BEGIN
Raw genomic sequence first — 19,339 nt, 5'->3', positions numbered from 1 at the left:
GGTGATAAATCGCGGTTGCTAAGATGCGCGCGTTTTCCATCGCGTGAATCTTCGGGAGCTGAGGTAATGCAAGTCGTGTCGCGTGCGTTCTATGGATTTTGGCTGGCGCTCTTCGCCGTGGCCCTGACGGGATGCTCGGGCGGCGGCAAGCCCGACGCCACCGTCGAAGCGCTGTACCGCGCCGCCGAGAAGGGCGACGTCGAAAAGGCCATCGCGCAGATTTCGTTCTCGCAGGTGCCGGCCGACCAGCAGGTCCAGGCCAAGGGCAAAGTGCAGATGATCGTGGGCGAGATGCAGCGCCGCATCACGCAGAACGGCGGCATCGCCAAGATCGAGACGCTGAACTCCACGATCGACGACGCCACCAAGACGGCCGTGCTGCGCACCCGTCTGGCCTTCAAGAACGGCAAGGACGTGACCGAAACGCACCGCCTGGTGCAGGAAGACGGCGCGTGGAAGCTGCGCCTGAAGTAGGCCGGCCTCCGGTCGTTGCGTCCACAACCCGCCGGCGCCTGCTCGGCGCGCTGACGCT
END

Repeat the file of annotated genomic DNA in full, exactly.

Raw genomic sequence first — 19,339 nt, 5'->3', positions numbered from 1 at the left:
GGTGATAAATCGCGGTTGCTAAGATGCGCGCGTTTTCCATCGCGTGAATCTTCGGGAGCTGAGGTAATGCAAGTCGTGTCGCGTGCGTTCTATGGATTTTGGCTGGCGCTCTTCGCCGTGGCCCTGACGGGATGCTCGGGCGGCGGCAAGCCCGACGCCACCGTCGAAGCGCTGTACCGCGCCGCCGAGAAGGGCGACGTCGAAAAGGCCATCGCGCAGATTTCGTTCTCGCAGGTGCCGGCCGACCAGCAGGTCCAGGCCAAGGGCAAAGTGCAGATGATCGTGGGCGAGATGCAGCGCCGCATCACGCAGAACGGCGGCATCGCCAAGATCGAGACGCTGAACTCCACGATCGACGACGCCACCAAGACGGCCGTGCTGCGCACCCGTCTGGCCTTCAAGAACGGCAAGGACGTGACCGAAACGCACCGCCTGGTGCAGGAAGACGGCGCGTGGAAGCTGCGCCTGAAGTAGGCCGGCCTCCGGTCGTTGCGTCCACAACCCGCCGGCGCCTGCTCGGCGCGCTGACGCT